math gets all over your face
Math is a problem. In fact, math is several problems, or many problems, or a multitude of problems, depending on who you ask. Having survived first year math at UVic, my problem with Math is in the teaching.
The issue here is simple: hidden under all the rote learning and memorizatiom, math is actually a *creative* subject.
Let me be more explicit: The most important skill in math is to be able to solve a problem using the tools and information that you have at hand. This gets harder when you have to transform the given information to get what you need – and it gets harder still when you have to transform the tools you have to get the correct result. These require increasing degrees of creative thought, or imaginative thought, or abstract thought, or whatever you want to call it. Newton and Leibniz had it in spades, to dream up calculus. So did Euler, to conjure up i out of nothing. Likewise whoever thought up the concept of zero in the 7th century or so.
Is there a way to teach this sort of skill? In a perfect world, we’d have one math teacher per child, and everyone would learn algebra in grade 4. But we live in a brutally imperfect world. Is there, then, a way to make a game along the lines of Brain Age that could teach synthesis of concepts like this? And could it be made fun?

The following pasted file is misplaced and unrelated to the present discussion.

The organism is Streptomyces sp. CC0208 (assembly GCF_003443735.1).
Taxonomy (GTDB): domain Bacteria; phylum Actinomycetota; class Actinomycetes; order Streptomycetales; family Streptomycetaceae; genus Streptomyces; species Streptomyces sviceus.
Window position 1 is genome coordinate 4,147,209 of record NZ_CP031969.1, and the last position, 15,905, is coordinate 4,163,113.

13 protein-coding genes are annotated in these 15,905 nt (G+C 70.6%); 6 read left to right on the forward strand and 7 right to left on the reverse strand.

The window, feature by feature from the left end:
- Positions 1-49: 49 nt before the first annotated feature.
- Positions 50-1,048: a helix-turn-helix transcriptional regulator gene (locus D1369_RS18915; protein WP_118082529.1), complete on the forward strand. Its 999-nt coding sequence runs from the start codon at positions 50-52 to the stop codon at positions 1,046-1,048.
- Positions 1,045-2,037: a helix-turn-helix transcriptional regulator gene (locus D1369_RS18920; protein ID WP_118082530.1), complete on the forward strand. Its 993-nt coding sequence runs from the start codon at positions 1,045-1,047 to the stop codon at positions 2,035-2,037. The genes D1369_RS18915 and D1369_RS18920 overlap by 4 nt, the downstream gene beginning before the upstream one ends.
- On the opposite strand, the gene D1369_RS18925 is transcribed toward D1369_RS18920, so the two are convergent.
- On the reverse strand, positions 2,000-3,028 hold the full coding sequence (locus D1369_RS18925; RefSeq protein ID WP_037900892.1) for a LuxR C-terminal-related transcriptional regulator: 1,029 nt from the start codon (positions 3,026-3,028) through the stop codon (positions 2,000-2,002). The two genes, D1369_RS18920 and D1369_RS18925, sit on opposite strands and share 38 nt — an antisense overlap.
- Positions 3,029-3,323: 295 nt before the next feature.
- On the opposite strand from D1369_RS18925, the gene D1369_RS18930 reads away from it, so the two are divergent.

On the face of it, that doesn’t seem like a very tough thing to do. Line up a series of questions & problems, sort them into sections, allow for a varying number of valid solutions…and we’ve just described a typical math textbook. Oops.
What we need is a game that is more than a game: a system that allows for answers that may come from outside the system. And that’s where things get difficult, because it then becomes impossible to have a concrete set of answers, or even a concrete set of methods and hints. The way I solve a problem about area may not be the way you solve a problem about area, and neither of them may be the ‘traditional’ way of finding the answer. I’ll point you to the diabolical Ovuerture Facile as a kind of inverse reference: OF forces you to do something odd and non-linear to find the ‘answer’. Our hypothetical math-game would have to support any odd and non-linear way possible to find the answer.